No. 499
Crime, Eccentricity, and the Sporting Life in 19th Century America.
November 29, 2020

Trixie Got the Best of It.

Two Little Gem Theatre, Buffalo, N. Y., Soubrettes have a scrap on account of a man.
October 8, 2011
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Thomas Marshall WordNov 7, 1857 - Feb 5, 1929(Click image to enlarge)    OAPY SMITH RELATED TO ONE OF THE VIGILANTES THAT HELPED END HIS REIGN! December 2009: Fred Wood contacted me as a descendant of Tom Marshall Word, one of the vigilantes that helped end the reign of Soapy Smith in Skagway, Alaska. That alone was very interesting, and I was very happy to hear from him, but at that time he
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Soapy Smith's Soap Box - 11/27/2020

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Youth With Executioner by Nuremberg native Albrecht Dürer … although it’s dated to 1493, which was during a period of several years when Dürer worked abroad. November 13 [1617]. Burnt alive here a miller of Manberna, who however was lately engaged as a carrier of wine, because he and his brother, with the help of […]
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Executed Today - 11/13/2020

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Strange Company - 11/27/2020
Colorization can sometimes add another whole dimension to vintage black and white photos. We’ve done this one of the crime …

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Lizzie Borden: Warps and Wefts - 8/31/2020
The morning of February 8, 1898, the nude, dismembered body of a man was found floating in the East River, near a ferryboat slip on Roosevelt Street, New York City. The entire front portion of the head was missing, leaving only the right ear and a portion of the back of the head. The left leg was missing from a point just above the knee and the right leg had been cut off at the hip. Both arms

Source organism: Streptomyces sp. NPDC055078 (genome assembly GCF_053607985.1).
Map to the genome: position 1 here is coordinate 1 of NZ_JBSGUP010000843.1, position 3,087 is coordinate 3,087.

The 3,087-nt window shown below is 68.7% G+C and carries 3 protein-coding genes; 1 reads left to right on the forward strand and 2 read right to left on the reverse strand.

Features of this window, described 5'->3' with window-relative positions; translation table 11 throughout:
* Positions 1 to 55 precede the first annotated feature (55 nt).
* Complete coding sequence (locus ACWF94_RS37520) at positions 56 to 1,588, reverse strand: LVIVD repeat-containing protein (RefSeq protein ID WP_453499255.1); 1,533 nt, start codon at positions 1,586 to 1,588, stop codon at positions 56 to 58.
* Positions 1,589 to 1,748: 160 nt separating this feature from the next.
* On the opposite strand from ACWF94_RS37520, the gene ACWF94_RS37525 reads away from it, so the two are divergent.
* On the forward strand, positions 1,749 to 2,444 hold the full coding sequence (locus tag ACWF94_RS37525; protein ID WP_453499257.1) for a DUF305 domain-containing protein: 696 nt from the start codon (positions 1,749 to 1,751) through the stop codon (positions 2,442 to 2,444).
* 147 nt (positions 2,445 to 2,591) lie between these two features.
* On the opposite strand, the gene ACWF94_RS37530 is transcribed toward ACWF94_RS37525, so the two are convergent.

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Murder By Gaslight - 11/28/2020

It’s been a good century or so since New Yorkers celebrated Evacuation Day. But in the late 18th and 19th centuries, this holiday—on November 25—was a major deal, marked by festive dinners, parades, and a deep appreciation of the role the city played in the Revolutionary War. Evacuation Day honors the day in 1783 when […]
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Ephemeral New York - 11/23/2020
[Editor’s note: Guest writer, Peter Dickson, lives in West Sussex, England and has been working with microfilm copies of The Duncan Campbell Papers from the State Library of NSW, Sydney, Australia. The following are some of his analyses of what he has discovered from reading these papers. Dickson has contributed many transcriptions to the Jamaica Family […]
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Early American Crime - 2/7/2019
He Hit the Pipe | Map of the Square and Stationary Earth.

Trixie Got the Best of It.

TrixieBuffalo, New York, November, 1893 - Two Little Gem Theatre, Buffalo, N. Y., Soubrettes have a scrap on account of a man.

Pretty little Nora Nedihart and Trixie Morris were recently in a Buffalo, N. Y. Police court in sore trouble, and the cause was a man—as usual.

Nora and Trixie do song and dance turns in John Golden's Gem saloon on Broadway.

Nora wore a veil that concealed, as she said, "two lovely black eyes," produced by wicked Trixie.

It all happened on account of a German who went into the wine room of the Gem theatre a few nights ago, when the orchestra was crashing out love songs and the fairies were looking their most witching in short dresses. He was attracted by Nora's languishing eyes—not then in mourning.

"Trixie." said Nora, telling her story, "tried to queer me, and, as she couldn't catch my man, she pasted me, judge.”

"She tried to hit me with a chair ," said Trixie, "I warded off the blow and she fell, and the chair fell on her."

"Ten dollars fine, Trixie," said Judge King. "Pay it or I'll make it thirty days in the workhouse. And you, Nora." said he, "you go home and behave yourself or I'll send you to the Good Shepherd's home."

Then Proprietor John Golden stepped up to the clerk and paid the tax.


Reprinted from The National Police Gazette, November 25, 1893